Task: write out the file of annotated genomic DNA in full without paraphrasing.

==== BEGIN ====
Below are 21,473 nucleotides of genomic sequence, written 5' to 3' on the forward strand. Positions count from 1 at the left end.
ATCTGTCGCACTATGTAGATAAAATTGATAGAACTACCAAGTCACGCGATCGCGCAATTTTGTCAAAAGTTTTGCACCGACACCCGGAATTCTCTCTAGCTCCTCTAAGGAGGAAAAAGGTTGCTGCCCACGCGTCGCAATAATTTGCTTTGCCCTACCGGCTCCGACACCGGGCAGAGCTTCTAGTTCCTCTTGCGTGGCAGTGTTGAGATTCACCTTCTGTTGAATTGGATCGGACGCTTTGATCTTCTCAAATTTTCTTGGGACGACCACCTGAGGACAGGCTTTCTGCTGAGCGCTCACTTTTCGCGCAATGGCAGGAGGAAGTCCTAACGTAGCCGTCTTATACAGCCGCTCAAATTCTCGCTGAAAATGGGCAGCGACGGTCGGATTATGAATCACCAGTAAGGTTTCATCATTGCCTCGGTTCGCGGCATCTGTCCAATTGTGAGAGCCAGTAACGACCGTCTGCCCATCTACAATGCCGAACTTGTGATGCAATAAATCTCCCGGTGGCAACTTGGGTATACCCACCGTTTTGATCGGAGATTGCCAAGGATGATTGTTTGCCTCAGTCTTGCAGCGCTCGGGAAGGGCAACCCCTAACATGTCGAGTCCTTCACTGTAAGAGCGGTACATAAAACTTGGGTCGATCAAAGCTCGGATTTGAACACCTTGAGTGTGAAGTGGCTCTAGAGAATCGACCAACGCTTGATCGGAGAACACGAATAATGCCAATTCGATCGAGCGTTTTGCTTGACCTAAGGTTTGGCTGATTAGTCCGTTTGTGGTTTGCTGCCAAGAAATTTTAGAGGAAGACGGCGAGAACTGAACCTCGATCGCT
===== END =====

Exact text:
Below are 21,473 nucleotides of genomic sequence, written 5' to 3' on the forward strand. Positions count from 1 at the left end.
ATCTGTCGCACTATGTAGATAAAATTGATAGAACTACCAAGTCACGCGATCGCGCAATTTTGTCAAAAGTTTTGCACCGACACCCGGAATTCTCTCTAGCTCCTCTAAGGAGGAAAAAGGTTGCTGCCCACGCGTCGCAATAATTTGCTTTGCCCTACCGGCTCCGACACCGGGCAGAGCTTCTAGTTCCTCTTGCGTGGCAGTGTTGAGATTCACCTTCTGTTGAATTGGATCGGACGCTTTGATCTTCTCAAATTTTCTTGGGACGACCACCTGAGGACAGGCTTTCTGCTGAGCGCTCACTTTTCGCGCAATGGCAGGAGGAAGTCCTAACGTAGCCGTCTTATACAGCCGCTCAAATTCTCGCTGAAAATGGGCAGCGACGGTCGGATTATGAATCACCAGTAAGGTTTCATCATTGCCTCGGTTCGCGGCATCTGTCCAATTGTGAGAGCCAGTAACGACCGTCTGCCCATCTACAATGCCGAACTTGTGATGCAATAAATCTCCCGGTGGCAACTTGGGTATACCCACCGTTTTGATCGGAGATTGCCAAGGATGATTGTTTGCCTCAGTCTTGCAGCGCTCGGGAAGGGCAACCCCTAACATGTCGAGTCCTTCACTGTAAGAGCGGTACATAAAACTTGGGTCGATCAAAGCTCGGATTTGAACACCTTGAGTGTGAAGTGGCTCTAGAGAATCGACCAACGCTTGATCGGAGAACACGAATAATGCCAATTCGATCGAGCGTTTTGCTTGACCTAAGGTTTGGCTGATTAGTCCGTTTGTGGTTTGCTGCCAAGAAATTTTAGAGGAAGACGGCGAGAACTGAACCTCGATCGCT